Kari Lucin, Forum News Service, Published May 20 2013
Final customers find 99 percent off bargains as Jamestown Kmart closes
“I saved $446,” said Dawn Senger of Linton, N.D., as she left the store with a basket full of merchandise. “… we’ve always stopped here. It’s going to be sad.”
Her sentiments were echoed over and over again by comments written in a guestbook near the entrance of the store — “sorry to see you go,” “a loss to the community” and many variations on “thank you.”
In February, it was announced that the Jamestown Kmart would close May 19, due to “disappointing sales,” according to Howard Riefs, director of corporate public relations for Sears Holdings, which owns Kmart.
Since then, the store has been cutting prices further and further, and its employees have been emptying shelves and consolidating merchandise in fewer and fewer aisles.
“The customers are terrific,” said Joni Dalke, store manager. “The associates are the best, they have tried so hard to make a pleasant atmosphere for each other and for customers.”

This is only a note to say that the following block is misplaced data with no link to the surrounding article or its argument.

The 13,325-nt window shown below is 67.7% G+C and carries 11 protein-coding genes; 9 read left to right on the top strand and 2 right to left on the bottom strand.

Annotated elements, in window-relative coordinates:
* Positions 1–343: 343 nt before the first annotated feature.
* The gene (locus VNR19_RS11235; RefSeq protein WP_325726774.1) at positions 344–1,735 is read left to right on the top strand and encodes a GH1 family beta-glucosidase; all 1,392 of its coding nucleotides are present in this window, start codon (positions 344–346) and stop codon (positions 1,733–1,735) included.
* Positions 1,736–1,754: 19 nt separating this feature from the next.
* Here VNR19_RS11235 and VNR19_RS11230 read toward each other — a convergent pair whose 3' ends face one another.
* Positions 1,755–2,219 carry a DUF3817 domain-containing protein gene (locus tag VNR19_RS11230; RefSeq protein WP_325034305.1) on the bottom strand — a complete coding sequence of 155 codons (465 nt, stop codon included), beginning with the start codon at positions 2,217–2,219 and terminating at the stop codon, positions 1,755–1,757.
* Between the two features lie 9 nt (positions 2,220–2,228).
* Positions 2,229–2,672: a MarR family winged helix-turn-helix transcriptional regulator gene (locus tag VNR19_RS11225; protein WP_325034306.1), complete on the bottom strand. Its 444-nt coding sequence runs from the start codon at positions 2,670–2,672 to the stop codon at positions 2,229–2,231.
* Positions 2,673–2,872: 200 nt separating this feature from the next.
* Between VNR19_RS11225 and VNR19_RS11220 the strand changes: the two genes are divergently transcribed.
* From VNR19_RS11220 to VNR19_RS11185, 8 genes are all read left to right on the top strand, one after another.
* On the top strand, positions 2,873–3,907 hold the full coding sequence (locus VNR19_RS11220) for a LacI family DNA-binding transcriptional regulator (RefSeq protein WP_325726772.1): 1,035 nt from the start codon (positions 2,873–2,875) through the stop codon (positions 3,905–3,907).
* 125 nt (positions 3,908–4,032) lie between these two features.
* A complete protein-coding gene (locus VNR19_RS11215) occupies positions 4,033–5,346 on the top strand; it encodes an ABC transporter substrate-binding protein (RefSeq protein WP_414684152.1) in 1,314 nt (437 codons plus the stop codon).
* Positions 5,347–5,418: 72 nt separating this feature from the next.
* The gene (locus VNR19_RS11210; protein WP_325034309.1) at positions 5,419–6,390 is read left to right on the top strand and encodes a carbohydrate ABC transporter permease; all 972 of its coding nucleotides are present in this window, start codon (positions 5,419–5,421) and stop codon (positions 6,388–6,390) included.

As Kmart opened on Sunday, prices were set at 90 percent off, leading to a Black Friday-like vibe.
“People have been taking out cartload after cartload after cartload,” Dalke said.
Later, prices dropped to 95 percent and finished at 99 percent, as people bought items for literally a penny on the dollar.
Throughout the day, customers were polite, as always, Dalke said.
“I’ve had a lot of hugs today,” she said.
The store had never had any problems on Black Fridays either, she added.
And though many people were still bargain-hunting Sunday afternoon, the atmosphere seemed more solemn than usual.
“For the 32 years that I’ve been here, we’ve all become family, no matter who has come and gone,” said Diane Bjorland, one of Kmart’s department leads.
Bjorland plans to continue working at her other part-time job now that the Kmart is closed.
The process of closing the store hasn’t been an easy one.
“It’s a job that you have to do. It’s a process that has to be done,” Dalke said.
Many of the associates wanted to work Sunday, to be there at the end, to help finish the work.
And at the end of the day, Dalke did expect there would be tears.
“It’s a family,” she said. “We’ll stay together. We’ll support each other.”